Apologies for the excessive gesticulation, here’s the passage:

“The univocity of sense grasps language in its complete system, as the total expresser of a unique expressed – the event. The values of humor are distinguished from those of irony: humor is the art of surfaces and of the complex relation between the two surfaces. Beginning with one excessive equivocation, humor constructs all univocity; beginning with the properly sexual equivocation which ends all equivocity, humor releases a desexualized Univocity – a speculative univocity of Being and language – the entire secondary organization in one word. It is necessary to imagine someone, one-third Stoic, one-third Zen, and one-third Carroll: with one hand, he masturbates in an excessive gesture, with the other, he writes in the sand the magic words of the pure event open to the univocal: “Mind – I believe – is Essence – Ent – Abstract -that is – an Accident – which we – that is to say – I meant – .” Thus, he makes the energy of sexuality pass into the pure asexual, without, however, ceasing to ask “What is a little girl?” – even if this question must be replaced with the problem of a work of art yet to come, which alone would give an answer. See, for example, Bloom on the beach….Equivocity, analogy, and eminence will no doubt recover their rights with the tertiary order, in the denotations, significations, and manifestations of everyday language submitted to the rules of good sense and common sense. As we then consider the perpetual entwining which constitutes the logic of sense, it seems that this final ordering recovers the voice of the heights of the primary process, but also that the secondary organization at the surface recovers something of the most profound noises, blocks, and elements for the Univocity of sense – a brief instant for a poem without figures. What can the work of art do but follow again the path which goes from noise to the voice, from voice to speech, and from speech to the verb, constructing this Musik für ein Hause, in order always to recover the independence of sounds and to fix the thunderbolt of the univocal. This event is, of course, quickly covered over by everyday banality or, on the contrary, by the sufferings of madness.”
(Logic of Sense, Deleuze, trans. Boundas, 248-9)

Hamlet Act III, Scene i

In this video, the beginning of a new project of mine, I recite a speech from Hamlet, by William Shakespeare. Fans of my other modes of self-gurgitation may know that I am deeply, perhaps unreasonably ambivalent about this play and Shakespeare in general. But while that is true, I certainly find these words joyously moving to recite.

Another note: I have attempted to learn the general ORIGINAL ACCENT of these words, as near as I can come, and I hope it does not get in the way. It can be jarring to hear Shakespeare’s pentameters outside of the tones and rhythms of the RSC, but it’s good to push them closer toward an authenticity of deliver, however inauthentic it may seem to the first ears.

I hope you enjoy!

Economy of Thought, such as it is

There are thoughts that live in the minds of any given thinker in the world today (American, white, Daniel, perfectly general), the reasonable thoughts, the general thoughts, the common-sensical. Clean them up with a bit of bite and a reasonably mean-spirited bonne-mot against any and all anti-Hobbesian or two and you can live in a tower of money and pulp. Such is the case of any professional ethicist, political philosopher, opinion writer, or prosecuting attorney you might come across. It is a decent life, but it will come to nothing.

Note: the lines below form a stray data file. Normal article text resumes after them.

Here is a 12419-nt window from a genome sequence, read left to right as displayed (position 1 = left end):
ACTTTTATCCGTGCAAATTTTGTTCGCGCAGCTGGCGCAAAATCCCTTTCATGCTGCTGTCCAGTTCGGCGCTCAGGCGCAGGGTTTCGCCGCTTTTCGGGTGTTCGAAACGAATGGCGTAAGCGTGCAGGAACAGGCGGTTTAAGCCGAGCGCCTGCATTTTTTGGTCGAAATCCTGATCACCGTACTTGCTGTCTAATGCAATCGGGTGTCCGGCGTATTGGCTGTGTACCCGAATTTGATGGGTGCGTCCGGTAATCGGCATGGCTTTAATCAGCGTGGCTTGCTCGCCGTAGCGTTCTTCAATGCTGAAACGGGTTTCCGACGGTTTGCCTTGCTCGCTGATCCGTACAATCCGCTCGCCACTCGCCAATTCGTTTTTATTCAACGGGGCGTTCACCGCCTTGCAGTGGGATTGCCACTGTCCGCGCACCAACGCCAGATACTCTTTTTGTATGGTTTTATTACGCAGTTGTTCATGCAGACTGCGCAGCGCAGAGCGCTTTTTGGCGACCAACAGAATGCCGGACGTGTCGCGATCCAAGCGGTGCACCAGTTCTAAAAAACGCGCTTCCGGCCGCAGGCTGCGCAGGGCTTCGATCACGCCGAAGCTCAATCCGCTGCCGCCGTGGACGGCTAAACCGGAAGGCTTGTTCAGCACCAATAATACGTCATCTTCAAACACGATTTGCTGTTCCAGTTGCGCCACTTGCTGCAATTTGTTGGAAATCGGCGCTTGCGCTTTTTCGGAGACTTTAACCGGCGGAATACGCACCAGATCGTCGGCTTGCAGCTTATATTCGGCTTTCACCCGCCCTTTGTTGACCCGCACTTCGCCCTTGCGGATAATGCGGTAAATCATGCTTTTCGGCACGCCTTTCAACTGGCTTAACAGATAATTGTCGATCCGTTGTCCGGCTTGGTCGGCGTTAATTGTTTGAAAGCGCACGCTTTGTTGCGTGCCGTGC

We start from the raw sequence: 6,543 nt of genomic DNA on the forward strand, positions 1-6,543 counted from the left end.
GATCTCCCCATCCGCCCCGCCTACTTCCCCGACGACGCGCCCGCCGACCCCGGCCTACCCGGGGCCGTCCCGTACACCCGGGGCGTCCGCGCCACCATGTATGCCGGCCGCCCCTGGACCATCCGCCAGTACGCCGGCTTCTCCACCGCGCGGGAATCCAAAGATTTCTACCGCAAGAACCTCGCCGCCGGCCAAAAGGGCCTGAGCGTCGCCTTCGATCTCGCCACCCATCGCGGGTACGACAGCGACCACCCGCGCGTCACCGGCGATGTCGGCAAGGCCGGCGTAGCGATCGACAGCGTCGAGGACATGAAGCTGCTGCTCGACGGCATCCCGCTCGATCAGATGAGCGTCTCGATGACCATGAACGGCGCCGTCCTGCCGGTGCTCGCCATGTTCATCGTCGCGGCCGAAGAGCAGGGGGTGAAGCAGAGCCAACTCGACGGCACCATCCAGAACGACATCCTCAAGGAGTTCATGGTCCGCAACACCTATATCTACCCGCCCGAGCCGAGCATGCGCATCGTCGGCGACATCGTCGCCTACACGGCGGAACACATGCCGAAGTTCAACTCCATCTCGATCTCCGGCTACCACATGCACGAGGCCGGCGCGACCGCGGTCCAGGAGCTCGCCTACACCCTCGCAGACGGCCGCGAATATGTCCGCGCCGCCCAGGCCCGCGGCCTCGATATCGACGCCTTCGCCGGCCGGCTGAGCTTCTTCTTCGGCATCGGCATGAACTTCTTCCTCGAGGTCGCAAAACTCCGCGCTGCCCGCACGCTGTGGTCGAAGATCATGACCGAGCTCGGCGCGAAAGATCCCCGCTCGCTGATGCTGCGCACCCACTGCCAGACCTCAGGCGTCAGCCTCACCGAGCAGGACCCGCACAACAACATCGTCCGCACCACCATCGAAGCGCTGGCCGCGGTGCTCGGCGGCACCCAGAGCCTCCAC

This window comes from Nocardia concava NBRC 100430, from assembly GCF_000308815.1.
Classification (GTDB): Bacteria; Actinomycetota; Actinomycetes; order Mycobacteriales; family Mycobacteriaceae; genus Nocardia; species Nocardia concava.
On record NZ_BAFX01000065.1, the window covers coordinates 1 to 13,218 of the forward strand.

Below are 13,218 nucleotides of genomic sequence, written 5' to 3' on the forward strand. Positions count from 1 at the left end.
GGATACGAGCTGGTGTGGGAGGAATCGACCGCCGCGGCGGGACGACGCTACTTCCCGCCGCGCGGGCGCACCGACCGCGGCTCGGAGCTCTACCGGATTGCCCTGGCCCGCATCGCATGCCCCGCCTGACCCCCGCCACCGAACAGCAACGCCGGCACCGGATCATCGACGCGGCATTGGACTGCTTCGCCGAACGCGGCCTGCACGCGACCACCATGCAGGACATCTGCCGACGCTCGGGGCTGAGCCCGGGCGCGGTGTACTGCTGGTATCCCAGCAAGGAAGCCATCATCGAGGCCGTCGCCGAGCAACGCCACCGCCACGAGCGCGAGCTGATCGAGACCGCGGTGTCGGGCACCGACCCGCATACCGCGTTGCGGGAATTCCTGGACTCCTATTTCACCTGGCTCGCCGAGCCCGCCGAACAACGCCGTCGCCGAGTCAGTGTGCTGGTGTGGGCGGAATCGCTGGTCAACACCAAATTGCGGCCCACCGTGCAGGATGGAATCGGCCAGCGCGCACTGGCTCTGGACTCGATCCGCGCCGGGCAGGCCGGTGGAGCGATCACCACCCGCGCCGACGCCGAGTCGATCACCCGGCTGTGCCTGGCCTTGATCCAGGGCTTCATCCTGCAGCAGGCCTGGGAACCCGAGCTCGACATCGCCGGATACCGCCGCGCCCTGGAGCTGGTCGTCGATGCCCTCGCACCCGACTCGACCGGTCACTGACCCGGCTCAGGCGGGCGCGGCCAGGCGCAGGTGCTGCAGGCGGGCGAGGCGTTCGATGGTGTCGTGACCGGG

There are other thoughts, dustier thoughts, locked-away thoughts, those existing above (abstract, transcendental, critical) and behind (historical) the world of common-sense. To devote one’s life to these thoughts without looking outside is to live the ideal of the academic quadrant. It is a cramped life, filled to bursting with stability, but while there may or may not be joy, it will come to nothing.

There remain the thoughts of abstracted, critical, brutal engagement with the reasonable thoughts of the everyday world. These have the chance to ruin every well laid plan and every common sense. This life will be hard, and there are no guarantees of joy or hope or anything at all, it is the only path that leaves a meaningful possibility of any detritus being left behind when you have disappeared; it is the only possibility of passing beyond the laws of economical life.

Communism is the Middle Ground

translated by me from Der Kommunismus ist das Mittlere, by Bertolt Brecht (http://www.nrhz.de/flyer/beitrag.php?id=10146)

To call for a revolution against all presently existing orders
Seems terrible.
But this present existence has no order.

To take refuge in violence
Seems evil.
But there, where violence is practiced every day,
It’s nothing special.

Communism is not the most radical proposal,
Of which only the smallest part can be made real, but rather
Before it is completely, utterly made real,
There is no situation which
(Except for the truly heartless) would be bearable.

Communism is really the very least demand
The obvious next step, the middle ground, the reasonable.